Monday, December 28, 2009
RIP Vic Chesnutt
The news that Vic Chesnutt died over the weekend was a solid blow to the gut and a terrible loss for American music. His was one of the most original, sincere, and prolific voices out there, and we will miss his valuable contributions.
I've been struggling with what to say or write about this. Mostly, I've been listening. Going back through his albums, lying on the floor with The Salesman and Bernadette and staring at the ceiling dumbfounded over his wealth of even cast-off material. Drunk, Little, West of Rome, all amazing. Even his oddball collaborations--with the duo Keneipps and jamband icons Widespread Panic--carried weight.
I saw Chesnutt play only once, at the Cactus Cafe in Austin in 1998. The small room was packed and hung on every note and word. I remember particularly his turn through "Maiden"and its long, thoughtful pauses, the impressive vocal range, and the leaning toward insightful self-deprecation that attached him to his crowd as by blood "I'm a sorry, sorry knight in a horrible castle / hoping to avoid certain societal hassles." Chesnutt was gracious and mesmerizing, using the force of every strum and breath to its full potential.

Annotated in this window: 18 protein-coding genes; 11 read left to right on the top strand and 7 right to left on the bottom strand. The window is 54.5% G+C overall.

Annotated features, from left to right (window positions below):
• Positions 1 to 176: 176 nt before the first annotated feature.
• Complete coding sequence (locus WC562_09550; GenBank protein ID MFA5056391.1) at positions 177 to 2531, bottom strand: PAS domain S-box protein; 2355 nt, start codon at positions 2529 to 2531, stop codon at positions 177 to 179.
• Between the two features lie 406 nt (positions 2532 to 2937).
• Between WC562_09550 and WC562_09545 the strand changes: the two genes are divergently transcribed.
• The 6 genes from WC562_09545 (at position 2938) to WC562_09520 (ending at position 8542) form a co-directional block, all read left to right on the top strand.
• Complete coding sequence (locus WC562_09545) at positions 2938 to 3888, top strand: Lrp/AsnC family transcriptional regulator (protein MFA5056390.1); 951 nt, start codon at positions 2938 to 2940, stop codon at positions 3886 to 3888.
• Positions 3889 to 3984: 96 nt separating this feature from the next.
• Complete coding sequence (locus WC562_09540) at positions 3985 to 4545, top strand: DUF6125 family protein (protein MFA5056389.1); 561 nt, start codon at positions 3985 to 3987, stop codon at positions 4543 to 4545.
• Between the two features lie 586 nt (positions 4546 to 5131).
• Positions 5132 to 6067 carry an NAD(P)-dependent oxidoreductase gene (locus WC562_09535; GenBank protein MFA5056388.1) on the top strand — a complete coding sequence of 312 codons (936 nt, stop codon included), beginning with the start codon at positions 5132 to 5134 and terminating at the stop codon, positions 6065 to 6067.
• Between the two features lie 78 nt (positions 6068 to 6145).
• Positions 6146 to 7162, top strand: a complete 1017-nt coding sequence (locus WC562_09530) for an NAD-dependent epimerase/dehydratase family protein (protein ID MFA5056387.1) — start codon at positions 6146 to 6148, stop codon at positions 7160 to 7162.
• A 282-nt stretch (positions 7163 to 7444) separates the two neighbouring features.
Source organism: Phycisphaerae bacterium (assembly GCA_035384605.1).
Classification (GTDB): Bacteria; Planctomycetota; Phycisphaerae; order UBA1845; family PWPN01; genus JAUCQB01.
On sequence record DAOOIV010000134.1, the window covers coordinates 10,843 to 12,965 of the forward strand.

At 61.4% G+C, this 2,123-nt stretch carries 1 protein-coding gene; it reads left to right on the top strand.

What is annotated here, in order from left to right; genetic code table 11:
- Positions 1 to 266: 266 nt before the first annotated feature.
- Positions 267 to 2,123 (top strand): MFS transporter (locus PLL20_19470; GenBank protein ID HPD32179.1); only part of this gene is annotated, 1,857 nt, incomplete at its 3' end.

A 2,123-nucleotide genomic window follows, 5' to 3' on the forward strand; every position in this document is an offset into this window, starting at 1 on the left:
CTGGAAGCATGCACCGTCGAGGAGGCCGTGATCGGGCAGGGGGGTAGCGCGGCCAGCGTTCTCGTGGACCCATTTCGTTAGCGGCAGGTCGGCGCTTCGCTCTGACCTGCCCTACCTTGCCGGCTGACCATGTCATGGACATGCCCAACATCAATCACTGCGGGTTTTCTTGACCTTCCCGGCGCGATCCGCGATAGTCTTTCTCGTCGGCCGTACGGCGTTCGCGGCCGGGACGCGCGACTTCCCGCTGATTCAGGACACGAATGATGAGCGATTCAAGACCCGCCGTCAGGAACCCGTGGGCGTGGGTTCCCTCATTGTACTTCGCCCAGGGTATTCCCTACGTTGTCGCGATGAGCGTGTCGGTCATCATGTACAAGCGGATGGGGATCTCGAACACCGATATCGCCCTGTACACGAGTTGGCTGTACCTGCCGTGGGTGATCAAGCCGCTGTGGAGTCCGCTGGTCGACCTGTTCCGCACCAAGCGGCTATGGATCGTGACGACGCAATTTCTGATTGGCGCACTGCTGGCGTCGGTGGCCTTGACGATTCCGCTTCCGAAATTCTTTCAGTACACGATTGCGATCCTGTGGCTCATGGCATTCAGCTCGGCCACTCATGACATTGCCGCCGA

Plenty will be written about this diminutive and injured man who was also one of the best songwriters of his generation. So I'll focus on his music, this week on Range Life. Tune in Wednesday from 5 to 7 mountain time and I'll play a bunch of it.